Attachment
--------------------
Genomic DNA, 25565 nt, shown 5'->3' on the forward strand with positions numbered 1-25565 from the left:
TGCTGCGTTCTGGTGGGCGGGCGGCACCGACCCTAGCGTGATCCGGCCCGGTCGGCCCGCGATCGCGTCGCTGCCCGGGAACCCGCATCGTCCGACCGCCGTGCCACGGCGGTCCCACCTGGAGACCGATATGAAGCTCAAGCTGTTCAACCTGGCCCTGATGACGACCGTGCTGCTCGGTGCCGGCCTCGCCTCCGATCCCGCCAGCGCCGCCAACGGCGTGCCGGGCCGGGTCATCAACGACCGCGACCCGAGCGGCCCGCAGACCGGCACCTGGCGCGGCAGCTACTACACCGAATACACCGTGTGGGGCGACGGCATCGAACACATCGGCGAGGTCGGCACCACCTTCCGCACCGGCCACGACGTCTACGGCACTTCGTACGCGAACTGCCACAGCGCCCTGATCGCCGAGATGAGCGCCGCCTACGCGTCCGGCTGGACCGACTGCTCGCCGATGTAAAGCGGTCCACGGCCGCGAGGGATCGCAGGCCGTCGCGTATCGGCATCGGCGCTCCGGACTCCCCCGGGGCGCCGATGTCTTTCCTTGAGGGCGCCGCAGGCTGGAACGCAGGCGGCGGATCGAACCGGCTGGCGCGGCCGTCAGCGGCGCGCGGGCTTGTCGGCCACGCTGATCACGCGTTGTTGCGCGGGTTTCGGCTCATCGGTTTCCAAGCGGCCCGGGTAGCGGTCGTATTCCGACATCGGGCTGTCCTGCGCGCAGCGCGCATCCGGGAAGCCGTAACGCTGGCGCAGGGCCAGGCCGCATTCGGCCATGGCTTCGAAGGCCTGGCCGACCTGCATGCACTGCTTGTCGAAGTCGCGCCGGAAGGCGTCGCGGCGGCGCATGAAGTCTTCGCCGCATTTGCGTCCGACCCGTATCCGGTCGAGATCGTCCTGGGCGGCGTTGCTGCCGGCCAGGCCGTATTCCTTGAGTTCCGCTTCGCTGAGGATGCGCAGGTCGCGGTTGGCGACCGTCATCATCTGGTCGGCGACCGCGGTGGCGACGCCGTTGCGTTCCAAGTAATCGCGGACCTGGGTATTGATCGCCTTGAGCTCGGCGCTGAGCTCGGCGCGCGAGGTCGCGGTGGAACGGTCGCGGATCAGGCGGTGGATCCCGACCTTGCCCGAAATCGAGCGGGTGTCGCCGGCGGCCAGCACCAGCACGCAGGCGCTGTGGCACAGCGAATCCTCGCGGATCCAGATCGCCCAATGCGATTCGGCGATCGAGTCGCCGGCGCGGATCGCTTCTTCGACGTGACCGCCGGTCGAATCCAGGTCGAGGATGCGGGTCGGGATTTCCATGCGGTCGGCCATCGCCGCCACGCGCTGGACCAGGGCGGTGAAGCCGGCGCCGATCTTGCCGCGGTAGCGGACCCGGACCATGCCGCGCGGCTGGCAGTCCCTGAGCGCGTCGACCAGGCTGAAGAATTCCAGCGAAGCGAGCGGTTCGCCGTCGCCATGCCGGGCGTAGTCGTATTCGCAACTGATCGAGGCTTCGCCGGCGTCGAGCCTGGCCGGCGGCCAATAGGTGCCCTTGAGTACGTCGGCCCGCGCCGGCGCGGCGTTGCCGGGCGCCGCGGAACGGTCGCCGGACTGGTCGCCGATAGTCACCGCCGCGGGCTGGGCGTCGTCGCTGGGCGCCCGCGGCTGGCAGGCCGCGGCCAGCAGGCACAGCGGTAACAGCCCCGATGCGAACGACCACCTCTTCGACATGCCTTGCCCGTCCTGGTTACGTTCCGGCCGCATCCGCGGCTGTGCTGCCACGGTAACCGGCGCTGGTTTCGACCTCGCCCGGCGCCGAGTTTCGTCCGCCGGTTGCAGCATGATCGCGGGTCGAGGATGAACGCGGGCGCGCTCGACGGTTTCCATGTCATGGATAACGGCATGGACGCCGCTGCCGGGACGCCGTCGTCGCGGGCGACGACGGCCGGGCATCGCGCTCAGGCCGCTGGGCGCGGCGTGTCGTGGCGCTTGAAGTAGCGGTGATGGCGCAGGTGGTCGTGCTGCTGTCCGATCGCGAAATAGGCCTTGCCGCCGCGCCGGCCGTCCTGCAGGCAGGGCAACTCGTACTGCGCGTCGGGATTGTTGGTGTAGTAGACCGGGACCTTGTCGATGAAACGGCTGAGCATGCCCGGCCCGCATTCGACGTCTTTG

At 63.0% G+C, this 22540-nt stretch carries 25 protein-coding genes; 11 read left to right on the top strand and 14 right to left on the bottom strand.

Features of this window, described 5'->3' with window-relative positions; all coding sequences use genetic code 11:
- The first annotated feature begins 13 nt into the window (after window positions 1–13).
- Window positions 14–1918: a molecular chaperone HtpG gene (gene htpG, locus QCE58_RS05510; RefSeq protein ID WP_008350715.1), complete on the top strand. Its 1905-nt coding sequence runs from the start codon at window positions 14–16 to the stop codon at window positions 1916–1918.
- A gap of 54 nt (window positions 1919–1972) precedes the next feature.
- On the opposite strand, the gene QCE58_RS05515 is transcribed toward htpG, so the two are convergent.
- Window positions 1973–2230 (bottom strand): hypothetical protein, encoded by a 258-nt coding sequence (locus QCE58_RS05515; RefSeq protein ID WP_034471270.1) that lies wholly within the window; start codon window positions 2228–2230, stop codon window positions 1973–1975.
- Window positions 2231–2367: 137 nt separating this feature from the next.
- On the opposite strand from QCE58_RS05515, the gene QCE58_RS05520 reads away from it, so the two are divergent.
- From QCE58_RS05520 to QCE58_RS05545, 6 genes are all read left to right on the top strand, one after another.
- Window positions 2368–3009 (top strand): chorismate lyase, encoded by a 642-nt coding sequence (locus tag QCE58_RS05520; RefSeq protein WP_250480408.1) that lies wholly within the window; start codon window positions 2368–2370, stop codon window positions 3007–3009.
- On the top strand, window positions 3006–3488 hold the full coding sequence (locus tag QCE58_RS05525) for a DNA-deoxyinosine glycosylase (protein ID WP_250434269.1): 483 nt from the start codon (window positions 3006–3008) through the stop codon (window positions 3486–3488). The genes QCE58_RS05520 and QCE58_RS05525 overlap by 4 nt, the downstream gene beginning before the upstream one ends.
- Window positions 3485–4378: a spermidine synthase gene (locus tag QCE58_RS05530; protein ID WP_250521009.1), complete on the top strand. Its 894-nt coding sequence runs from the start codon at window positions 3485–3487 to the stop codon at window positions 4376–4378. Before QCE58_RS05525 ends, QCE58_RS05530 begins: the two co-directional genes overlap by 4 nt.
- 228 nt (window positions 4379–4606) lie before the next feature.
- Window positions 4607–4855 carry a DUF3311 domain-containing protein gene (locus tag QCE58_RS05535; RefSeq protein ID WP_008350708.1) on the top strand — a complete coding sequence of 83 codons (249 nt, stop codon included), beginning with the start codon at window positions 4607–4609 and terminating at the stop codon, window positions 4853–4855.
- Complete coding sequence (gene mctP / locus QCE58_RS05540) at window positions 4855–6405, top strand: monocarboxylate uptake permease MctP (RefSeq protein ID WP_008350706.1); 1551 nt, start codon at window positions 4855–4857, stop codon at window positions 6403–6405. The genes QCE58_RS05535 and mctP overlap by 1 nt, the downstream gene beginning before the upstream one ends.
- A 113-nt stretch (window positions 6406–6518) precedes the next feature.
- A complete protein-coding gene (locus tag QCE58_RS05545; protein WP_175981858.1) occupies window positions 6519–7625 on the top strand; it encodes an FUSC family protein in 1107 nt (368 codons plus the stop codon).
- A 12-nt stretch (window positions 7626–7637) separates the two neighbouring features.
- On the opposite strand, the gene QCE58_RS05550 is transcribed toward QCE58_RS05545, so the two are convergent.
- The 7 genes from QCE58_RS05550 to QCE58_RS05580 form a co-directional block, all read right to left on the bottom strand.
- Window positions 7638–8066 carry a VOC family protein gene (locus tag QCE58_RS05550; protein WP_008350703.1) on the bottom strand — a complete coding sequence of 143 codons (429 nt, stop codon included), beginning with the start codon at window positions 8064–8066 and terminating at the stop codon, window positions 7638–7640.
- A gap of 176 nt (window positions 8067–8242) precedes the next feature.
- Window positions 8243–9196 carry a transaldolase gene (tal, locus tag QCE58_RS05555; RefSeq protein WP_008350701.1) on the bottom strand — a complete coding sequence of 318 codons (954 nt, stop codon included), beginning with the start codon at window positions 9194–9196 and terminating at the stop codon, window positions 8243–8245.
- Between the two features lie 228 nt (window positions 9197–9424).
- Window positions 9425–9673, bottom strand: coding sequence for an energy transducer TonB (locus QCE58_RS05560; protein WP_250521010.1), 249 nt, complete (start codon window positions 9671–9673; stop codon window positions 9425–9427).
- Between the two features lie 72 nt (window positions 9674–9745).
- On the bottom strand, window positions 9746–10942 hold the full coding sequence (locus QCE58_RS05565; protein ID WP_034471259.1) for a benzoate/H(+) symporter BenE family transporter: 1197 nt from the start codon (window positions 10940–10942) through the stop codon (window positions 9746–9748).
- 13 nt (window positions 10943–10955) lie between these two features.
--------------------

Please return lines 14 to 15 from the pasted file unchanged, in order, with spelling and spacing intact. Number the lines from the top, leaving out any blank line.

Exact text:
- On the top strand, window positions 3006–3488 hold the full coding sequence (locus tag QCE58_RS05525) for a DNA-deoxyinosine glycosylase (protein ID WP_250434269.1): 483 nt from the start codon (window positions 3006–3008) through the stop codon (window positions 3486–3488). The genes QCE58_RS05520 and QCE58_RS05525 overlap by 4 nt, the downstream gene beginning before the upstream one ends.
- Window positions 3485–4378: a spermidine synthase gene (locus tag QCE58_RS05530; protein ID WP_250521009.1), complete on the top strand. Its 894-nt coding sequence runs from the start codon at window positions 3485–3487 to the stop codon at window positions 4376–4378. Before QCE58_RS05525 ends, QCE58_RS05530 begins: the two co-directional genes overlap by 4 nt.